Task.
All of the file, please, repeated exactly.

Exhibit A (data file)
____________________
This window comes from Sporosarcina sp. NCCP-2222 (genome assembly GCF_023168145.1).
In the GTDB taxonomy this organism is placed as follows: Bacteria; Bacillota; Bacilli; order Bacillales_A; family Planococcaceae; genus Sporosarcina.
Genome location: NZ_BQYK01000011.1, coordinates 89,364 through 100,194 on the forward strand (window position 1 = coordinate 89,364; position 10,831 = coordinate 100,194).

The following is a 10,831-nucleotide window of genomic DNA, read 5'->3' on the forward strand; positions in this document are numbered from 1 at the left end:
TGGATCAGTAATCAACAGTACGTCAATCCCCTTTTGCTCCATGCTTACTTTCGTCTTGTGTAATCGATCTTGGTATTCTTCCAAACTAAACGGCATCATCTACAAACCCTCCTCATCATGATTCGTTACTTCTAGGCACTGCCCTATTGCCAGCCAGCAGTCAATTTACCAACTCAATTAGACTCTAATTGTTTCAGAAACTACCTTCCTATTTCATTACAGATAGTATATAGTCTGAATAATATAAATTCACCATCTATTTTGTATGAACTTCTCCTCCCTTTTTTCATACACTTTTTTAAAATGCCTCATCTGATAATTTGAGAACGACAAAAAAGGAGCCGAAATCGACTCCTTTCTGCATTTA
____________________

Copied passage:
This window comes from Sporosarcina sp. NCCP-2222 (genome assembly GCF_023168145.1).
In the GTDB taxonomy this organism is placed as follows: Bacteria; Bacillota; Bacilli; order Bacillales_A; family Planococcaceae; genus Sporosarcina.
Genome location: NZ_BQYK01000011.1, coordinates 89,364 through 100,194 on the forward strand (window position 1 = coordinate 89,364; position 10,831 = coordinate 100,194).

The following is a 10,831-nucleotide window of genomic DNA, read 5'->3' on the forward strand; positions in this document are numbered from 1 at the left end:
TGGATCAGTAATCAACAGTACGTCAATCCCCTTTTGCTCCATGCTTACTTTCGTCTTGTGTAATCGATCTTGGTATTCTTCCAAACTAAACGGCATCATCTACAAACCCTCCTCATCATGATTCGTTACTTCTAGGCACTGCCCTATTGCCAGCCAGCAGTCAATTTACCAACTCAATTAGACTCTAATTGTTTCAGAAACTACCTTCCTATTTCATTACAGATAGTATATAGTCTGAATAATATAAATTCACCATCTATTTTGTATGAACTTCTCCTCCCTTTTTTCATACACTTTTTTAAAATGCCTCATCTGATAATTTGAGAACGACAAAAAAGGAGCCGAAATCGACTCCTTTCTGCATTTA